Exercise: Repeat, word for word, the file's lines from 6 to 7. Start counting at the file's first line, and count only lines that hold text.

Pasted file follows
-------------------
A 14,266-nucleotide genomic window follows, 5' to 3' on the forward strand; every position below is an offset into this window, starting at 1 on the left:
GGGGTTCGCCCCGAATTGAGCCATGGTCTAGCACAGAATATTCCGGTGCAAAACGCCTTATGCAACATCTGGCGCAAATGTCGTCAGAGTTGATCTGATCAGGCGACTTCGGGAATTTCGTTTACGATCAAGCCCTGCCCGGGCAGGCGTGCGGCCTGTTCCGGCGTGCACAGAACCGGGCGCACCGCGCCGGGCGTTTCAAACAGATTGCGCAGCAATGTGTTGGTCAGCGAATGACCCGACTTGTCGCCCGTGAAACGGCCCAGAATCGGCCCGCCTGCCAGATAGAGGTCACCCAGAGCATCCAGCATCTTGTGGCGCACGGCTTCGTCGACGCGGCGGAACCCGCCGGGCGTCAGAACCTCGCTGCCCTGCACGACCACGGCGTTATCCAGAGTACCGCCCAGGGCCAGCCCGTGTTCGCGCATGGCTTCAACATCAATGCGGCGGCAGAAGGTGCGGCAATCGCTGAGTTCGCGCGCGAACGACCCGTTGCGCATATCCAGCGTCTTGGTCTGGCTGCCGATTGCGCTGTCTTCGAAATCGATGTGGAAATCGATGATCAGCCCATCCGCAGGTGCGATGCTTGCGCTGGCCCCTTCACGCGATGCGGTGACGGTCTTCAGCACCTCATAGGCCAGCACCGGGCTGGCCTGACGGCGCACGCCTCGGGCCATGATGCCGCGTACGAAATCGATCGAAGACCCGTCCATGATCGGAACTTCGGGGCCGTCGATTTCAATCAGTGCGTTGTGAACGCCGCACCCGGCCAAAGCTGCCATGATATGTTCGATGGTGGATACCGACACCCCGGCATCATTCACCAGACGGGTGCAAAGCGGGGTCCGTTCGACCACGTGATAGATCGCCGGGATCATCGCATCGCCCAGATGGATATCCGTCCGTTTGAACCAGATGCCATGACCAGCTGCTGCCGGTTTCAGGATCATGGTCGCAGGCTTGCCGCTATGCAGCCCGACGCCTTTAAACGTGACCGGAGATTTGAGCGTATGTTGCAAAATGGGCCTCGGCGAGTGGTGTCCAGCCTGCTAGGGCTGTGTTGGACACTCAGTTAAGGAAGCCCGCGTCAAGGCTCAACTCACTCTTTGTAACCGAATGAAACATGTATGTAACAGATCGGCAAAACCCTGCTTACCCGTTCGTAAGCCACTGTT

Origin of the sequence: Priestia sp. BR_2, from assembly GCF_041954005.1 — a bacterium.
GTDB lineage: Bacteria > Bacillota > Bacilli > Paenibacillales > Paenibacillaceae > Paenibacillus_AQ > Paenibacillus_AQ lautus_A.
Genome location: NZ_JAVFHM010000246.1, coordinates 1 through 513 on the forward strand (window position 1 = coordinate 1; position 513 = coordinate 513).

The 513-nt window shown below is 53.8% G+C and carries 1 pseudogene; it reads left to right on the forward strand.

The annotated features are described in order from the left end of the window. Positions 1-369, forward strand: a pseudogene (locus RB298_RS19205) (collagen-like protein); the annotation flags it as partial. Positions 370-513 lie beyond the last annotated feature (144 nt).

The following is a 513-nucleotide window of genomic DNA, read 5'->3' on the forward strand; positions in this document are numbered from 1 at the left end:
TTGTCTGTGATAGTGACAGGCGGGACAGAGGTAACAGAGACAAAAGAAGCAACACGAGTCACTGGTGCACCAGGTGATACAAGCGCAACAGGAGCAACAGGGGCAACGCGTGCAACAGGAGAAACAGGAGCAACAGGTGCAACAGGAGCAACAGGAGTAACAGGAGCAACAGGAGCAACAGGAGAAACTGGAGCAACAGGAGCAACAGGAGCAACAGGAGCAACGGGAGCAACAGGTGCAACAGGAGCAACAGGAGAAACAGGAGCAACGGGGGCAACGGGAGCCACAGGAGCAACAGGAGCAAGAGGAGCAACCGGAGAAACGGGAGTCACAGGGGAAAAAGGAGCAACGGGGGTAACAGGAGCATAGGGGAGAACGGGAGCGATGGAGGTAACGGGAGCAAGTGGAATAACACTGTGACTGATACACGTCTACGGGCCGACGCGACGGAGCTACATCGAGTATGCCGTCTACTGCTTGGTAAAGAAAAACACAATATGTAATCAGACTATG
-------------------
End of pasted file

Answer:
The 513-nt window shown below is 53.8% G+C and carries 1 pseudogene; it reads left to right on the forward strand.

The annotated features are described in order from the left end of the window. Positions 1-369, forward strand: a pseudogene (locus RB298_RS19205) (collagen-like protein); the annotation flags it as partial. Positions 370-513 lie beyond the last annotated feature (144 nt).